Wednesday, March 22, 2017

The election was not about policy

Mick Mulvaney, the head of the OMB and a leading figure in designing Trump's budget proposal, is just about as extreme in his views as anyone ever in that role.  He is an unequivocal political appointee rather than a career budget professional in government.  He is notable as a South Carolina Republican, and that is the sort of pol atmosphere that bred Lee Atwater.  They are harsh and unapologetic.  That's an observed generalization and may be unfair to some in the state of Aiken and Myrtle Beach, but it is in fact true.  This is a place of extreme unvarnished opinions.

So here is Mulvaney in this pivotal role for the scatterbrained but intuitively disruptive Trump. Mulvaney says that the budget reflects Trump's commitments during the election, and that he and his staff are determining what Trump thinks by reviewing all of his speeches during the campaign.  Then they are distilling what policies he has committed to in speaking to the American people, and turning them into a budget.  Could anything sound more like a way for Steve Bannon to remind Trump what his policies are and for a callous person like Mulvaney to try to implement them.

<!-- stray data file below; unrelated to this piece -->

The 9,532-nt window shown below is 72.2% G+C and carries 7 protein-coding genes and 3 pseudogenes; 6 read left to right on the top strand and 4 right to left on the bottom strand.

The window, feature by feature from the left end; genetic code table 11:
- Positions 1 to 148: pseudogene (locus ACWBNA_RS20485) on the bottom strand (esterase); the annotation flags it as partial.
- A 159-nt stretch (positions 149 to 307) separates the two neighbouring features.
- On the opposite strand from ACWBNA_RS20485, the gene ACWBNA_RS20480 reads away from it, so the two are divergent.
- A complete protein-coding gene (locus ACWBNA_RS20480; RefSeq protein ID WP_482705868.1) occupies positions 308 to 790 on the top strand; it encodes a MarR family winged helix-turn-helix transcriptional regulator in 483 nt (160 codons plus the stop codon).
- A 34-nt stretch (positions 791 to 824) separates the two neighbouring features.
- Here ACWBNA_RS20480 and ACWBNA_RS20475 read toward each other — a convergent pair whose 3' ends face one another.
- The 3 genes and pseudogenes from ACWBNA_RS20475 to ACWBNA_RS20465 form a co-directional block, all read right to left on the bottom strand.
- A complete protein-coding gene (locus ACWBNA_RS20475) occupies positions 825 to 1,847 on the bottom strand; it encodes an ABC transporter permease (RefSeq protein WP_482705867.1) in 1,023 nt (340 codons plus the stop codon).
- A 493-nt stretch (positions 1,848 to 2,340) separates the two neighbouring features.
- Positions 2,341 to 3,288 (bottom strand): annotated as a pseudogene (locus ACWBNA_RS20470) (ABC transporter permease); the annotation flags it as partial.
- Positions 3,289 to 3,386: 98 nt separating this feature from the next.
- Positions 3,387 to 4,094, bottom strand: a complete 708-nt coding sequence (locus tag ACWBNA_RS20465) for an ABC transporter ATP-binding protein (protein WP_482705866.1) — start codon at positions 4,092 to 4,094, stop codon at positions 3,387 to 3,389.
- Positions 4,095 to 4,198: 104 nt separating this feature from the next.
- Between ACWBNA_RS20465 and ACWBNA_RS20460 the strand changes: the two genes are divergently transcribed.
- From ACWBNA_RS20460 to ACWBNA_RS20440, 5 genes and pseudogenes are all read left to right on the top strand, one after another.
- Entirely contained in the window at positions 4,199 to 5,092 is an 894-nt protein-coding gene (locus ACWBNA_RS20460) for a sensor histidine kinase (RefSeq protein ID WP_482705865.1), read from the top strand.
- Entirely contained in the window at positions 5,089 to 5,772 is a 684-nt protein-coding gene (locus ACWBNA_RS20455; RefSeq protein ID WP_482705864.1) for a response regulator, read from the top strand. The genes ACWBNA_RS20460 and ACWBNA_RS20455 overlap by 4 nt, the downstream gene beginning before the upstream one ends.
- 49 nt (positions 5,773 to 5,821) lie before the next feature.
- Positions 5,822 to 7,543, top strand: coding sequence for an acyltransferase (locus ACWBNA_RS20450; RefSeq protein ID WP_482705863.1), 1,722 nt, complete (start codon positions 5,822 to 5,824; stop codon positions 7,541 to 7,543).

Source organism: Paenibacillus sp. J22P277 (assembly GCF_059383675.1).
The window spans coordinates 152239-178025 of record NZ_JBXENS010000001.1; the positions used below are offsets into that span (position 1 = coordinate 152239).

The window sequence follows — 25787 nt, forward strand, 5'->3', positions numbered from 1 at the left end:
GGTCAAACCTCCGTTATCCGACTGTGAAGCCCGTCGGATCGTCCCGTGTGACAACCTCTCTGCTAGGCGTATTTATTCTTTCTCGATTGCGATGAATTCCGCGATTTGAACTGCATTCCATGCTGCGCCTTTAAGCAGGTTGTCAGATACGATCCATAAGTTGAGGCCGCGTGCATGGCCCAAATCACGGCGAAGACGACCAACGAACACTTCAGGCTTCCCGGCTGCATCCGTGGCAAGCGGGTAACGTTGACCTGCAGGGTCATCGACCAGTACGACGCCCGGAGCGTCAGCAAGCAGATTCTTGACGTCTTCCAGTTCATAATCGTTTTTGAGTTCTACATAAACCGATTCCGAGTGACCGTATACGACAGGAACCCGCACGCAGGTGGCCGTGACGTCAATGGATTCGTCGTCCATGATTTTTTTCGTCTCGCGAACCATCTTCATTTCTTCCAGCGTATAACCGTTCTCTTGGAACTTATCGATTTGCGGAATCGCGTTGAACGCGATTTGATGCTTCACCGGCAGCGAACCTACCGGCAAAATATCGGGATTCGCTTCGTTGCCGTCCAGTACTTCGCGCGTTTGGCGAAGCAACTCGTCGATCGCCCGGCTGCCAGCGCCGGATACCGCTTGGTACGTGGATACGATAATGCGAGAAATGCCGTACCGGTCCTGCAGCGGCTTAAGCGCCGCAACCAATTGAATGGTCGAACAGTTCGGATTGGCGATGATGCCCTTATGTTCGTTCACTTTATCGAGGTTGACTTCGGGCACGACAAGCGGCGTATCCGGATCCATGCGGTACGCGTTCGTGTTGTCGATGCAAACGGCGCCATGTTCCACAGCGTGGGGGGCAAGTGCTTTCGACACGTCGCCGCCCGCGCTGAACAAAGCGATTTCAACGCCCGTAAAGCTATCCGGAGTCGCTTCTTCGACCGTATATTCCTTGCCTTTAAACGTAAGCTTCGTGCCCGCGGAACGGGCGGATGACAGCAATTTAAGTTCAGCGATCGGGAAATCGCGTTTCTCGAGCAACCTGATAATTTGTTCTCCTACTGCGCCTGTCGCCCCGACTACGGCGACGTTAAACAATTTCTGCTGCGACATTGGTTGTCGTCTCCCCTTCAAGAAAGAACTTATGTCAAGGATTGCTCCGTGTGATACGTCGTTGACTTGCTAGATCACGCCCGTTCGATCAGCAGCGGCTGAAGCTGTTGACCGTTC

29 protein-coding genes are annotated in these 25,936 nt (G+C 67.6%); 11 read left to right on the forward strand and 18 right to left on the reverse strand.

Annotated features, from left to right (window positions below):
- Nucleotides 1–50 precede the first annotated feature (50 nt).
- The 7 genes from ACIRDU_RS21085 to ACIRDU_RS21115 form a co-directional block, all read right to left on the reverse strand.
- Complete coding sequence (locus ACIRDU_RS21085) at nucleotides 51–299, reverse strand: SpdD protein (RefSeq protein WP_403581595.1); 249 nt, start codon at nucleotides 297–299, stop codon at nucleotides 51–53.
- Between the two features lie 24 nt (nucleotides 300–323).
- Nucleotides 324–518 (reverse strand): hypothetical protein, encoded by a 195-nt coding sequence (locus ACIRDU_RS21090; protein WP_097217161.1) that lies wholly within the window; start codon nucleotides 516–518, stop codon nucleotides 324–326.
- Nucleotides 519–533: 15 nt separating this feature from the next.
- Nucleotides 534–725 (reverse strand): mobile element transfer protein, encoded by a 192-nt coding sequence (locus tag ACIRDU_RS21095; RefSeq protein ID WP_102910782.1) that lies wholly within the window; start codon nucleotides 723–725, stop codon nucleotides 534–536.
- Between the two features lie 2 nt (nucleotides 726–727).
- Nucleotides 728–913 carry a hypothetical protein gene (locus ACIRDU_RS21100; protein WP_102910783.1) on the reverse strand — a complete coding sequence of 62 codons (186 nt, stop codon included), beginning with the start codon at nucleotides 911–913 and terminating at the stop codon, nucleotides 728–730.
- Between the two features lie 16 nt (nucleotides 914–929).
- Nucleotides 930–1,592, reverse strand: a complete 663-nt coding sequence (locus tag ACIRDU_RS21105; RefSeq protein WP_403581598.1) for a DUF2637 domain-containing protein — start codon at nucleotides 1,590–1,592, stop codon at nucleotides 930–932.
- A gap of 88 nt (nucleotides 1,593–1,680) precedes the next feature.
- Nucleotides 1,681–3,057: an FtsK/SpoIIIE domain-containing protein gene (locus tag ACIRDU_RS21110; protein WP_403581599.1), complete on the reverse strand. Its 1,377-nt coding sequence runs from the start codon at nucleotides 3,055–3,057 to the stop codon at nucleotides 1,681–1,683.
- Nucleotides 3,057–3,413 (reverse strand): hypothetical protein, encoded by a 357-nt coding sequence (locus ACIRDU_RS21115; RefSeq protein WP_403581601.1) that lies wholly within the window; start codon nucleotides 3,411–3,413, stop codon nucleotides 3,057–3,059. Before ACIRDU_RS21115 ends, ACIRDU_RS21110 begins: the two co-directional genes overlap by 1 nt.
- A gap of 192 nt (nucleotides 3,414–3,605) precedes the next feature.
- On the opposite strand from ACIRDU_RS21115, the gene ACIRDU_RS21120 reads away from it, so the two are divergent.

Congress is the arbiter of the budget and the budget must be approved there.  The Republicans, in a perfect world, would like to coalesce around a proposal that they could all agree on and with their power in the executive and legislative branches put it in place.  Unfortunately for them, as some in Congress are realizing now, Trump was not elected based on policy proposals.  He articulated nothing clearly in the campaign other than an opposition to the ruling paradigm and an ever soaring obsession with himself.

So now, repeatedly, Trump and his handlers are mandating, when executive orders allow, and proposing, where others need to approve, policies that will disadvantage the base that elected him. Whether in healthcare, or wage policy, or environmental needs, or taxation or...on and on, they are betraying their voters and think they can get away with it through obfuscation and patriotic blather.

This is not new.  It's a different iteration of an old game.  Now it has become more extreme in a way that is troubling even to some mainstream Republicans and libertarians of the past who were, in their own way, constructive and balanced opponents of the Democratic Party approaches to governing.

A budget that pinpoints with precision relatively tiny programs that are dedicated to straightforward positive fulfillment of the social, dietary, and aspirational needs of our citizens, and cuts them as unnecessary, is beyond troubling.  It could be the vanguard of something far worse.


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